Holtby was the biggest reason the Caps won this game as he allowed Washington to survive a Boston onslaught in the opening frame. The Bruins had two power plays in the first 20 minutes, but Braden was fantastic. The Holtbeast is now 16-2 lifetime against Boston.

Each time the Bruins scored, the Capitals answered back quickly. 39 seconds after Ryan Donato tied the game at one, Ovechkin scored on a sweet feed in the slot from Tom Wilson, who was positioned below the goal line. Willy had the puck because Evgeny Kuznetsov made a strong play on the wall against a couple of Bruins to get the puck to him. Then after David Krejci tied the game at two in the final frame on the power play, All Star Backy scored on a rush just 1:09 later via a sweet far post shot to notch the game winner.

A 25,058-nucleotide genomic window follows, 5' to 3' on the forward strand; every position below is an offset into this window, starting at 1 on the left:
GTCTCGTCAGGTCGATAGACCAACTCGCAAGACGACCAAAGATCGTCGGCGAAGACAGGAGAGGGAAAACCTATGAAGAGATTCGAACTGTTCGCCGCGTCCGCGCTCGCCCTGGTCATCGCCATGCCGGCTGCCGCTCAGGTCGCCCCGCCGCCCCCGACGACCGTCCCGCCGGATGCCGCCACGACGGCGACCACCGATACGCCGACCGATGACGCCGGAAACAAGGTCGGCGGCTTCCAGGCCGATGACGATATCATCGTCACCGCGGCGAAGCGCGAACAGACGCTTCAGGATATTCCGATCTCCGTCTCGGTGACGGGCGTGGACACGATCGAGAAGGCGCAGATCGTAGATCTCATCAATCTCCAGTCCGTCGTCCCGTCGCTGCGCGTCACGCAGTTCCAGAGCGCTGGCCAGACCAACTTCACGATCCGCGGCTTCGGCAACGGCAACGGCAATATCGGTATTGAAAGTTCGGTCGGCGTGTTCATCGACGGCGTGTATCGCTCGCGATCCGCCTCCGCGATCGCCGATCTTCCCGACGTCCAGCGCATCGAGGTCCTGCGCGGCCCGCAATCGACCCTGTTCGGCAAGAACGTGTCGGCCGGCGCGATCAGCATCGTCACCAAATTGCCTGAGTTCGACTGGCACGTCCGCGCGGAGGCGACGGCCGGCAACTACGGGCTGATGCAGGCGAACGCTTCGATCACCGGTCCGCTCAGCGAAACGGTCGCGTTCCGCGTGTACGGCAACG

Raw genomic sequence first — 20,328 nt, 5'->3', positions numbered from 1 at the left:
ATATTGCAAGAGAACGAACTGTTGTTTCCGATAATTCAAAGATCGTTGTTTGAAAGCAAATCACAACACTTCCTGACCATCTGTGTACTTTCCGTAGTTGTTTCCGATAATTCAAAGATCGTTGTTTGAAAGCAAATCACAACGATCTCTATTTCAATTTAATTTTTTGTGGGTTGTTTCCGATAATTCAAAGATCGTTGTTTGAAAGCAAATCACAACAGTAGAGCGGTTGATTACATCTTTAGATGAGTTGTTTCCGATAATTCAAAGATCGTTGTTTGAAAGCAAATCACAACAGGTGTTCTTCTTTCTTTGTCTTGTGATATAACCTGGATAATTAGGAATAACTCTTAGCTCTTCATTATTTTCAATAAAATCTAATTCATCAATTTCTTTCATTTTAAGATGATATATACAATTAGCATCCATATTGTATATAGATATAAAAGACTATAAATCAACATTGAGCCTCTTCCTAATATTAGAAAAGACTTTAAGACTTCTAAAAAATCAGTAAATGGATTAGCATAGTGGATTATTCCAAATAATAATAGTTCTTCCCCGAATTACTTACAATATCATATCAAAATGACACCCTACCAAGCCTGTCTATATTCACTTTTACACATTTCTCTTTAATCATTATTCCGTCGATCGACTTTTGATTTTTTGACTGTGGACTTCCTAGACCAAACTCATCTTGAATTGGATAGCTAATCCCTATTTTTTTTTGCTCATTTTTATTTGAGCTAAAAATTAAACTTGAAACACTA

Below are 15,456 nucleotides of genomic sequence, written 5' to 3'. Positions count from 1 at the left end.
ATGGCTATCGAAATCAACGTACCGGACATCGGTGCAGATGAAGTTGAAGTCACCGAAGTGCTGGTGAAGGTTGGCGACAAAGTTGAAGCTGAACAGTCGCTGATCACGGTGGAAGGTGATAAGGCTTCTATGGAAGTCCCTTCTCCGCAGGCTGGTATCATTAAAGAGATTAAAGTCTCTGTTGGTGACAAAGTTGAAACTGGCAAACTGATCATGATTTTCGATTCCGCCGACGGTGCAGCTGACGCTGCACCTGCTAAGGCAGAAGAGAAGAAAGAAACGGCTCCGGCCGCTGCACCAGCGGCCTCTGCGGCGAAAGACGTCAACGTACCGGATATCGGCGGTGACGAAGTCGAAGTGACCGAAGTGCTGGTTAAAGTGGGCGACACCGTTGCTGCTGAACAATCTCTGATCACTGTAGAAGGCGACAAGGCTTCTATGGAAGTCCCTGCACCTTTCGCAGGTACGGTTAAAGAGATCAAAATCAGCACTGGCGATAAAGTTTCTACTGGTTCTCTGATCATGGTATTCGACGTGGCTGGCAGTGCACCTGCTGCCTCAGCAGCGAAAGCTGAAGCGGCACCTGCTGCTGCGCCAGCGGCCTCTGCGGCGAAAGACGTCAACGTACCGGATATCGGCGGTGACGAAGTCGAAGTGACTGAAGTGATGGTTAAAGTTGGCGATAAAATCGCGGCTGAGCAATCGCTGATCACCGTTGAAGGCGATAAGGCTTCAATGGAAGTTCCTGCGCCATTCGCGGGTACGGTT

Who doesn’t love Backstrom? He made a great play on the opening goal to win a puck battle that got the disc to the Osh Babe, who then fed the on fire Vrana for his 15th goal. When the Bruins seemed to have momentum in the third period, he lasered one by Jaroslav Halak (18 saves) to silence the crowd and give the Caps the lead that they would not relinquish. Nicky will always be an all star in my book. He is such a sensational two way player and he loves to stick it to the Bruins.

In the third period, the Caps allowed 13 shots on goal, but not many were of the quality variety at even strength. Washington played exceptional team defense and kept the Bruins mostly on the perimeter. Boston was unable to generate any traffic or rebound opportunities at five on five in the final frame.